The flow on the outside was slower but more chaotic, consisting mainly of bicycle, autos and scooters playing roulette with one another, weaving in and out of each other’s paths, creating a web of death for any who attempted a crossing.
Nothing out of the ordinary, of course.
I brandished the unopened umbrella like a policeman’s baton, threading a way through the flood of two-strokes and cycle-bells, and managed to get into the faster lanes.
Two-strokes gave way to four, cycle-bells to blaring horns and oiled carburetors.
Something tried to tug me back to that day, seven years back.
I swung wildly with the baton, trying to sweep it away.
Should have been you, whispered the wind, floating over the cacophony of lunacy.
“No!” I shouted back, pulling Metronome along. He weaved behind me, utterly oblivious. I should have left him back by the side of the road, he seemed too far gone. His legs wobbled, then collapsed.
I was almost pulled off-balance. I stopped, righted myself, looked back and brought him up to his feet with a heave.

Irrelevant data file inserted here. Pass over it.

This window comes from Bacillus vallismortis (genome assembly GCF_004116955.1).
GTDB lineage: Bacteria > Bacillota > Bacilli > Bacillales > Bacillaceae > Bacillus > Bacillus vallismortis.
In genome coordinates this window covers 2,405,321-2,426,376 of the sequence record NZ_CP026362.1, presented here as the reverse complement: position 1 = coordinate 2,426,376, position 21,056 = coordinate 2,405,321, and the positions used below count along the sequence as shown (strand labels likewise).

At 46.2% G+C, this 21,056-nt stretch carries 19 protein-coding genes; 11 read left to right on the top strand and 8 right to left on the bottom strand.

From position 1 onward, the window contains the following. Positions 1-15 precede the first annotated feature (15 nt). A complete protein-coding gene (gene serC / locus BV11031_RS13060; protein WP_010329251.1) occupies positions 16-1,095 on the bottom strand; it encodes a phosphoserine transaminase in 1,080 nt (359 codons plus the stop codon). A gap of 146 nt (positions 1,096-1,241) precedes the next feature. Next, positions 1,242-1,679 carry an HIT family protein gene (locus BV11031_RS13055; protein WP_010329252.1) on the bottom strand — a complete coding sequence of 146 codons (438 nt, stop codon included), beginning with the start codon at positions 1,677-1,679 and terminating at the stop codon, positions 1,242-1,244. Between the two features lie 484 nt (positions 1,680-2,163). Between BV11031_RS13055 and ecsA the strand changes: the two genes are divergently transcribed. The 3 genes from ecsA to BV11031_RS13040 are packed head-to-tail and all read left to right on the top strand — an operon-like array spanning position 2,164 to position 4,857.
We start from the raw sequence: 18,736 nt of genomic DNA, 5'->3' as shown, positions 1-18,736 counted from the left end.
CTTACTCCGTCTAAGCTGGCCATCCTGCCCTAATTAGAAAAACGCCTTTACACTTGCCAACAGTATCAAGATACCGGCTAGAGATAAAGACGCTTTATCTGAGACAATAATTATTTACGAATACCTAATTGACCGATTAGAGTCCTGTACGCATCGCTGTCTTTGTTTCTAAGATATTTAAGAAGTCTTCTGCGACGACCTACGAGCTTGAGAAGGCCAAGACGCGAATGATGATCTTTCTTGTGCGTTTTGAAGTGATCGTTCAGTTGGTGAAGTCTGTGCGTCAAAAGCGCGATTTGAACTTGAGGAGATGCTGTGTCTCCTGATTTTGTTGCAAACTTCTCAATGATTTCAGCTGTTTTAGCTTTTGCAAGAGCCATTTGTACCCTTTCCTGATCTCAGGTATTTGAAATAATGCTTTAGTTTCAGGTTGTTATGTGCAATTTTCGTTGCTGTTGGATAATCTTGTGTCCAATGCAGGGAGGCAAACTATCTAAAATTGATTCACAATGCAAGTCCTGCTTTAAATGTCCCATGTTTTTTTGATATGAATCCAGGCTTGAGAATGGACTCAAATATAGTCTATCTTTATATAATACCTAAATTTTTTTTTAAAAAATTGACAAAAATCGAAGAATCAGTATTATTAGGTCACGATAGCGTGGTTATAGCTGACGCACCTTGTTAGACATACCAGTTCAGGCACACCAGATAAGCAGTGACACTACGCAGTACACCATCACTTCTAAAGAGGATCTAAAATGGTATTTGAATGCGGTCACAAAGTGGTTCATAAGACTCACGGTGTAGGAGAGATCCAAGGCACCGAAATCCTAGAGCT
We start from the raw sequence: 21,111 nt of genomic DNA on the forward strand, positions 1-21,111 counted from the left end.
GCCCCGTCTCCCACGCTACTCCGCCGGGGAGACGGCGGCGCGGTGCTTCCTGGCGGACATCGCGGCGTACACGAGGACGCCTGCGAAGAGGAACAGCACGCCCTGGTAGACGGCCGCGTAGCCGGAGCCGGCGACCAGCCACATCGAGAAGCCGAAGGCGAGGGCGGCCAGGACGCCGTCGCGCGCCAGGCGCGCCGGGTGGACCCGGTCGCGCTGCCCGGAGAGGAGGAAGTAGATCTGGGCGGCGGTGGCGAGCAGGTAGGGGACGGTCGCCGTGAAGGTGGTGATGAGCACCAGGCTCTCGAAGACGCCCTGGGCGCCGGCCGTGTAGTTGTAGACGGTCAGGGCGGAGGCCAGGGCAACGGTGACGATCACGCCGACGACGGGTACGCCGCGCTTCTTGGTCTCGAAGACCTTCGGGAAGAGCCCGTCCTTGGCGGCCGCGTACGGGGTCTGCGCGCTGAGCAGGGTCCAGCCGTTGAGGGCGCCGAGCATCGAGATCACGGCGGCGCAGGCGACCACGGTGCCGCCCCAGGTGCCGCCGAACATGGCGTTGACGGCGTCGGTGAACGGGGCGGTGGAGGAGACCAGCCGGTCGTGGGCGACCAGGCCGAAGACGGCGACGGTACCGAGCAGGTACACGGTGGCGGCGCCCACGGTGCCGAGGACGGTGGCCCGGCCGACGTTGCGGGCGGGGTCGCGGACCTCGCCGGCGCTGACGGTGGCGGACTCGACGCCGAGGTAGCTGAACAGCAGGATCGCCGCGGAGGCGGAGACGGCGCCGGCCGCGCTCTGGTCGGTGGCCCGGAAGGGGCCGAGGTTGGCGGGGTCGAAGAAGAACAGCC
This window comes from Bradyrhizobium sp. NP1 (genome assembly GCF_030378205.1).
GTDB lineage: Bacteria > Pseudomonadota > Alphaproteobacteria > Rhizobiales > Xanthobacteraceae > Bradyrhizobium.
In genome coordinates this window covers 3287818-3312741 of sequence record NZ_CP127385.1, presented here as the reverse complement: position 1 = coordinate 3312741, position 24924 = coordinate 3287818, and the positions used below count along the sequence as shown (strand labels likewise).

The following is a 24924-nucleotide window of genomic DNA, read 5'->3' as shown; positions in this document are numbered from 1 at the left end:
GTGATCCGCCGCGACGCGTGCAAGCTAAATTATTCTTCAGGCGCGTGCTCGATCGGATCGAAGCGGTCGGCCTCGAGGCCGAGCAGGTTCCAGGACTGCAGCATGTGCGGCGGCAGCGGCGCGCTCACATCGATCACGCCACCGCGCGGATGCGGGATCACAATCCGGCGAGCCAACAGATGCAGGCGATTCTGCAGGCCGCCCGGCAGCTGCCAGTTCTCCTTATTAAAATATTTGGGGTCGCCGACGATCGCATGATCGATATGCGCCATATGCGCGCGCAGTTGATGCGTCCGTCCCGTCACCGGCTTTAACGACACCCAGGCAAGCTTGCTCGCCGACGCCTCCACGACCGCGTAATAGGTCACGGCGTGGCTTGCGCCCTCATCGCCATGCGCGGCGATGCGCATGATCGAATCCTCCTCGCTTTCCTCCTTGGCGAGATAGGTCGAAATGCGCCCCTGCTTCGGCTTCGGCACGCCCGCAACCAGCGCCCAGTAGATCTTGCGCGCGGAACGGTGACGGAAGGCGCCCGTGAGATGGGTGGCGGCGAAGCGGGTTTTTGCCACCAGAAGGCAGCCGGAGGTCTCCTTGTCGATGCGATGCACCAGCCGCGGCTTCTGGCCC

The car screeched to a halt mere inches away, horns blasting and tires screeching, brakes glowing crimson red.
We stood shock still, like rabbits in front of a headlight.
The driver rolled down his window and let loose a string of choice curses that would have rivaled even Combs.
I saw Metronome open his mouth. Probably the only thing that got through to him right now were curses, and he was readying to give back his due. I decided to decline him that satisfaction, and with a vicious yank got him up to the divider.
The driver, egged on by the insistent honking of the cars behind, shifted back into gear. The Black Civic raced off. I watched it go.